Focus: No WIMPs in Sight

Published June 20, 2000  |  Phys. Rev. Focus 5, 28 (2000)  |  DOI: 10.1103/PhysRevFocus.5.28
Figure 1
CDMS/Univ. of California, Berkeley

WIMP catchers. These germanium crystals have yet to turn up any Weakly Interacting Massive Particles, whose detection might solve the Universe’s missing mass (dark matter) mystery.

Perhaps 80% of the matter in the Universe is dark matter, made of some exotic particles, according to cosmologists. In the 19 June PRL the US-based CDMS collaboration reports on their decade-long effort to detect a candidate for dark matter known as WIMPs (weakly interacting massive particles). With a highly sensitive technique using detectors cooled to 0.02 K, they exclude the existence of WIMPs over a wide range of parameters. Their data are inconsistent with the WIMP detection claimed by an Italian-based collaboration earlier this year.

Of the various particles proposed to constitute dark matter, WIMPs have what CDMS co-spokesman Blas Cabrera of Stanford University calls a “double plus”–they are favored from two different directions. WIMP particles 50 to 100 times the mass of the proton could have survived since the big bang if they interact weakly with one another, avoiding particle-antiparticle annihilations that would have reduced their population. At the same time, this required interaction cross section (likelihood of interaction) is close to the value expected for a still undetected particle predicted by supersymmetric theories–currently the most popular proposals for unifying relativity with quantum mechanics.

The idea is that WIMPs, like neutrinos, may be everywhere around us, yet interacting with other matter only very rarely. In our galaxy there may be one WIMP in every 150cm3 of space. To search for these possibly common but elusive particles, the CDMS (Cryogenic Dark Matter Search) collaboration, which includes 11 US institutions, uses detectors made of silicon and germanium crystals surrounded by electrodes that pick up two different types of signals. For each particle (WIMP or “background”) that enters the crystals and hits an atom, the system registers both a slight temperature jump and the number of electron-hole pairs created by the recoiling nucleus or electron as it plows through the crystal. Comparing the two signals allows the team to rule out the majority of cosmic rays and radiation from nuclear isotope decays that might otherwise look like WIMPs.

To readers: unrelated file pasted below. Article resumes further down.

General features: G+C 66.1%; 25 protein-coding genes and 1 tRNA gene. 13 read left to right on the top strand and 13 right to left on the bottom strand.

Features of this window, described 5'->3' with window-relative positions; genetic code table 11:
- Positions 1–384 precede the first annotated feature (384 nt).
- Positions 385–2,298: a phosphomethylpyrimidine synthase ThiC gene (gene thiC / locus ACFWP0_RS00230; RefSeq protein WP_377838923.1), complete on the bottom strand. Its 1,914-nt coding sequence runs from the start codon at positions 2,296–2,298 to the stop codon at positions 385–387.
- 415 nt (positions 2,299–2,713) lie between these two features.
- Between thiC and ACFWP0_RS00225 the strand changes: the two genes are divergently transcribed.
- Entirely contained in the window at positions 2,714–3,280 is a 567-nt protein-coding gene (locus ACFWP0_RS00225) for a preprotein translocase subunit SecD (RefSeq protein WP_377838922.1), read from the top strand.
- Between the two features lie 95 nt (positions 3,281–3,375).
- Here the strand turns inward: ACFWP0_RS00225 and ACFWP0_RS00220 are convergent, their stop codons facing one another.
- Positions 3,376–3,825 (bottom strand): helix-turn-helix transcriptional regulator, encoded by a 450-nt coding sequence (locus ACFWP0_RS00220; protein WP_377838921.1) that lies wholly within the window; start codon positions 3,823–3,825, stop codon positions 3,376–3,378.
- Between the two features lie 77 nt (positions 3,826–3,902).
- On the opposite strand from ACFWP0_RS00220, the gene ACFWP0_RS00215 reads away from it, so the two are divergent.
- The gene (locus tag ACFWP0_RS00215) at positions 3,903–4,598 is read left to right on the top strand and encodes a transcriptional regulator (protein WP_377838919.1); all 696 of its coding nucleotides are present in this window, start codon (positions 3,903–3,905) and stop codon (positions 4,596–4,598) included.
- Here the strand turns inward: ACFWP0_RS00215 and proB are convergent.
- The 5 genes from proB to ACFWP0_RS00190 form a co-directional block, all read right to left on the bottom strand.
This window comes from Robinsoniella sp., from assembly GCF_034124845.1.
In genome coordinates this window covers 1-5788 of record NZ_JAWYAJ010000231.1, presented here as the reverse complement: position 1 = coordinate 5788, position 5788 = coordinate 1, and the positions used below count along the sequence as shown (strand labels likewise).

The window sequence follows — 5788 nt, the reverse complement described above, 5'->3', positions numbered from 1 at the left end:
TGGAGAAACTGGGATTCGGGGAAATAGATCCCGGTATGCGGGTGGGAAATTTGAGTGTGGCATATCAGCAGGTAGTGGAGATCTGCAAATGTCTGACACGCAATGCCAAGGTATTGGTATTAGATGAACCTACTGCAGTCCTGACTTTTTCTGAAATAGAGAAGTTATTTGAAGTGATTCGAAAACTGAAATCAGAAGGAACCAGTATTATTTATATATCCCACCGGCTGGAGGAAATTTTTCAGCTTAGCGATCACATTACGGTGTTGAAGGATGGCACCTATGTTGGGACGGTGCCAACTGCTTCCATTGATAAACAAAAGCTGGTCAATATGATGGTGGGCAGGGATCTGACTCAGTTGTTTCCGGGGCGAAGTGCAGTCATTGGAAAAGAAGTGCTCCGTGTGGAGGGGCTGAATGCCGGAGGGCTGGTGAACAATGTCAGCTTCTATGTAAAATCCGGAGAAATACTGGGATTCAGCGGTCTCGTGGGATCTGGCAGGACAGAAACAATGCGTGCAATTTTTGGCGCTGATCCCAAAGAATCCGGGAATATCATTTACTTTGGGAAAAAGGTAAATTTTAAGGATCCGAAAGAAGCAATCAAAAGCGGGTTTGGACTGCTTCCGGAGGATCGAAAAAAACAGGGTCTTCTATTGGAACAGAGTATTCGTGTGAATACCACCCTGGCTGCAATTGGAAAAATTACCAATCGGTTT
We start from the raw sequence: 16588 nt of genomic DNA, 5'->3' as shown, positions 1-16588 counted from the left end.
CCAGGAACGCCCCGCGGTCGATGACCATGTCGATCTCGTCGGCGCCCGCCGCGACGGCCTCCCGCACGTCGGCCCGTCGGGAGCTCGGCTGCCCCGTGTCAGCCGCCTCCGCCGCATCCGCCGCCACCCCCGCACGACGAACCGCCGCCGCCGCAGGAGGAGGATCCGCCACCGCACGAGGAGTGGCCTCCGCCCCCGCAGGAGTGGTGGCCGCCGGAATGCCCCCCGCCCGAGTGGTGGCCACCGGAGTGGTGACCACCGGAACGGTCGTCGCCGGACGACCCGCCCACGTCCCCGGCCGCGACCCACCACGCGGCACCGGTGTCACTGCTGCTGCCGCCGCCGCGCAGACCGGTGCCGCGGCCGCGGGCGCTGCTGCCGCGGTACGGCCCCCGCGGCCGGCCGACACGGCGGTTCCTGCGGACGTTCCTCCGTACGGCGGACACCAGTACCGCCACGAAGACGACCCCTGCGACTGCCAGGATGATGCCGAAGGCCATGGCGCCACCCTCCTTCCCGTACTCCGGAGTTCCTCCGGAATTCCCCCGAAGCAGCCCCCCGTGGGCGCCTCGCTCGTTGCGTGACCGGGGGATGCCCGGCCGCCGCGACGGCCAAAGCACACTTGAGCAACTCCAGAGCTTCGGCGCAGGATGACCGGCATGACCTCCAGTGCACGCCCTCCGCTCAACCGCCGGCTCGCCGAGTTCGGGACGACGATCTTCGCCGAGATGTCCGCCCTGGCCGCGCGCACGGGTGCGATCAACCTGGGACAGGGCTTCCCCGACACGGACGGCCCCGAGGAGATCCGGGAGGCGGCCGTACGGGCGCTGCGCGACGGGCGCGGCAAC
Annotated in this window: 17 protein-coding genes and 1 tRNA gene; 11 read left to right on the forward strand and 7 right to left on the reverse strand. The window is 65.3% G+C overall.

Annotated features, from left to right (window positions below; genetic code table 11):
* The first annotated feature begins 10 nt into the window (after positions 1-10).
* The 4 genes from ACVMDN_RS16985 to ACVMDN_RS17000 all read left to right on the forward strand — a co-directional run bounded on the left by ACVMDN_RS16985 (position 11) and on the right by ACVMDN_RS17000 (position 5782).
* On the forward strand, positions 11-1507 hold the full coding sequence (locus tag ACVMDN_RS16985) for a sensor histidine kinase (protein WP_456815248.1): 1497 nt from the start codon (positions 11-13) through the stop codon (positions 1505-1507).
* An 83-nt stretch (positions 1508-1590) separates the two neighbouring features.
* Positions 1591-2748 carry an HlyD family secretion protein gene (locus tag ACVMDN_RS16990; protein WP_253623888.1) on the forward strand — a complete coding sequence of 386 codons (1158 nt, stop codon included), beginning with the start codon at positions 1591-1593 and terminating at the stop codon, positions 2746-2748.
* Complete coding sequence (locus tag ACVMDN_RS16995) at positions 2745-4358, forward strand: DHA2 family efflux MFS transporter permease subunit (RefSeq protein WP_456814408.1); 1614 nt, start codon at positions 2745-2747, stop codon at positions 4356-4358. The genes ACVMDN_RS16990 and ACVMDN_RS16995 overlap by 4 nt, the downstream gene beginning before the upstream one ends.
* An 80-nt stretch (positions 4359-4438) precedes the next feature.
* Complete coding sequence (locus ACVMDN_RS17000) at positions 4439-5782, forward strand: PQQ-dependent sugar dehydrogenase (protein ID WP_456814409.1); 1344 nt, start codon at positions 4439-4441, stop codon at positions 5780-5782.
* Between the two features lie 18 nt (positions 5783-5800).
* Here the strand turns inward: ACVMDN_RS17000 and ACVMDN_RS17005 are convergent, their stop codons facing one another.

After more than a year of taking data from these detectors, located 35 feet (11 m) underground at Stanford University, the CDMS collaboration says they have excluded the existence of WIMPs with the highest sensitivity ever reported. They recorded 17 events that were not clearly identified as background, but based on computer simulations and statistical arguments the team says that all 17 were most likely neutrons, not WIMPs. The team has begun construction of an experiment at the Soudan mine in Minnesota, 2700 feet (800 m) underground, where they expect to essentially eliminate such neutrons, which are created by energetic cosmic rays. CDMS II should be 100 times more sensitive and cover a much larger range of parameters allowed by supersymmetric theories.

In February an Italian and Chinese team (DAMA) announced evidence for a WIMP based on several years of data from NaI detectors inside a mountain in Italy. The CDMS results are “incompatible” with those of DAMA, within the framework of supersymmetry, according to CDMS spokesman Bernard Sadoulet of the University of California at Berkeley.

Neil Spooner of Sheffield University in the UK, spokesman for the UKDMC WIMP search collaboration, says that while the CDMS team has done a “thorough” job of analysis, nagging doubts remain regarding the 17 events labeled as neutrons. If one or two of them were WIMPs, he says, the statistical analysis would not catch them. At the same time, he has other concerns about the DAMA results. Spooner calls the CDMS approach “a very powerful technique” and looks forward to the team’s Soudan data in the next few years.


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